The end-Permian extinction also had the longest recovery time of any mass extinction, lasting 5 million to 8 million years.
“We had to investigate hundreds of meters of rock before you could see the recovery millions of years later,” Foster said.
In their research paper, Foster and his colleagues provide the first combined fossil and geochemical evidence for two distinct extinction events following the end-Permian that probably played a role in the slow recovery. The evidence comes from rock samples with spikes of carbon 12 relative to carbon 13, a chemical ratio associated with large disruptions in the carbon cycle that were probably caused by the volcanic eruptions.
A carbon 12 spike occurred in samples from the Dienerian, a period about half a million years after the end-Permian extinction that was previously recognized from fossil evidence as an extinction event. A second carbon 12 spike was found at the boundary of the Smithian/Spathian periods, which occur about 1.5 million years after the end-Permian extinction. At both sites Foster and colleagues also noted a decreased diversity of marine fossils compared with surrounding periods, with the dominant survivors of the extinction events being mollusks, such as snails and clams, only a few centimeters in size at most.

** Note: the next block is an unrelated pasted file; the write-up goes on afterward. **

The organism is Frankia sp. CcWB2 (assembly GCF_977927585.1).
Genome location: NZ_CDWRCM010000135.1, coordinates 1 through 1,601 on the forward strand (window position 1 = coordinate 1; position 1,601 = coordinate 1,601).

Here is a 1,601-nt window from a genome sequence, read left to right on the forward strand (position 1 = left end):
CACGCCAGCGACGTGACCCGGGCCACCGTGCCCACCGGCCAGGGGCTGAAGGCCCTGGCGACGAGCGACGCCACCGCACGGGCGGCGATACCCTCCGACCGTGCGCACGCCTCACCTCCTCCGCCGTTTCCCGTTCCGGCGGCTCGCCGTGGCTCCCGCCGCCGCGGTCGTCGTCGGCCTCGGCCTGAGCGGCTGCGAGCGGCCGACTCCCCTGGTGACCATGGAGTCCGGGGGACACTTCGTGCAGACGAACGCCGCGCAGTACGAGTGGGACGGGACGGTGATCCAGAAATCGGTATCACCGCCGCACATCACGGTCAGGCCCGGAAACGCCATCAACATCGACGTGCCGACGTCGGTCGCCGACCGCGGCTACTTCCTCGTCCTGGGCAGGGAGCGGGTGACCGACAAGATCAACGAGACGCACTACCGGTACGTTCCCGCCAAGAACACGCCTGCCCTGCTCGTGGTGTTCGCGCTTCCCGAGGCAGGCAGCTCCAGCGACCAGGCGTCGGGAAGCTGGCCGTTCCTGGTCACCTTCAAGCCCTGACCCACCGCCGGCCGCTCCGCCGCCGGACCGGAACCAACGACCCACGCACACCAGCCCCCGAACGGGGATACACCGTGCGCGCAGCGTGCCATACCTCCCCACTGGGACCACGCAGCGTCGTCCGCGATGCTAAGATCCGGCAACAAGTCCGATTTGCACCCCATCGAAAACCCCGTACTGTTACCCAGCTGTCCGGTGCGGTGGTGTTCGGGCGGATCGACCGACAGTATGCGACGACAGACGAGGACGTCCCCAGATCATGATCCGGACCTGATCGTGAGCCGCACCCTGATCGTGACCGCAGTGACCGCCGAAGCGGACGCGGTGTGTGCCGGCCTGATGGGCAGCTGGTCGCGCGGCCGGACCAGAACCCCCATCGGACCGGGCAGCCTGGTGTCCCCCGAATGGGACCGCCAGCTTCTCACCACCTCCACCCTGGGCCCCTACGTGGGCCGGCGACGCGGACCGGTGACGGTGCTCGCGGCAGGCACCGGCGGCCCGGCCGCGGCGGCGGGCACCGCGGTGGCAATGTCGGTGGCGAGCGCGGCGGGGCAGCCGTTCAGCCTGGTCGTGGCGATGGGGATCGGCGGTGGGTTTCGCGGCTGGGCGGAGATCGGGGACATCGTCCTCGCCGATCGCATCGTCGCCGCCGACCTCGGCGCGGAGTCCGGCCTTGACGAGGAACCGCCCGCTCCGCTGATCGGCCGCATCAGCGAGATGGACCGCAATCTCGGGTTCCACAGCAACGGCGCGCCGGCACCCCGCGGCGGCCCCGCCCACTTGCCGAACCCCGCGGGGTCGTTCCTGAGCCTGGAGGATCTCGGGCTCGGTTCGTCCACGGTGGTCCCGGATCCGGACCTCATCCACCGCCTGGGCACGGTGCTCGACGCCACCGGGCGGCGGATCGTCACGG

After the second extinction event, the fossil record shows an increased ecological diversity. This is a sign, researchers said, that the environmental stresses that limited recovery from the first extinction event and instigated the second were beginning to lessen.
Studying how sea life responded to climate change in the past can help prepare for the potential effects of ongoing and future climate change, said Foster. He pointed out that the changes in ocean conditions that caused the end-Permian mass extinction – ocean acidification, ocean deoxygenation and increasing temperatures – are issues occurring today, though not at the extreme levels recorded in the late stages of the end-Permian extinction.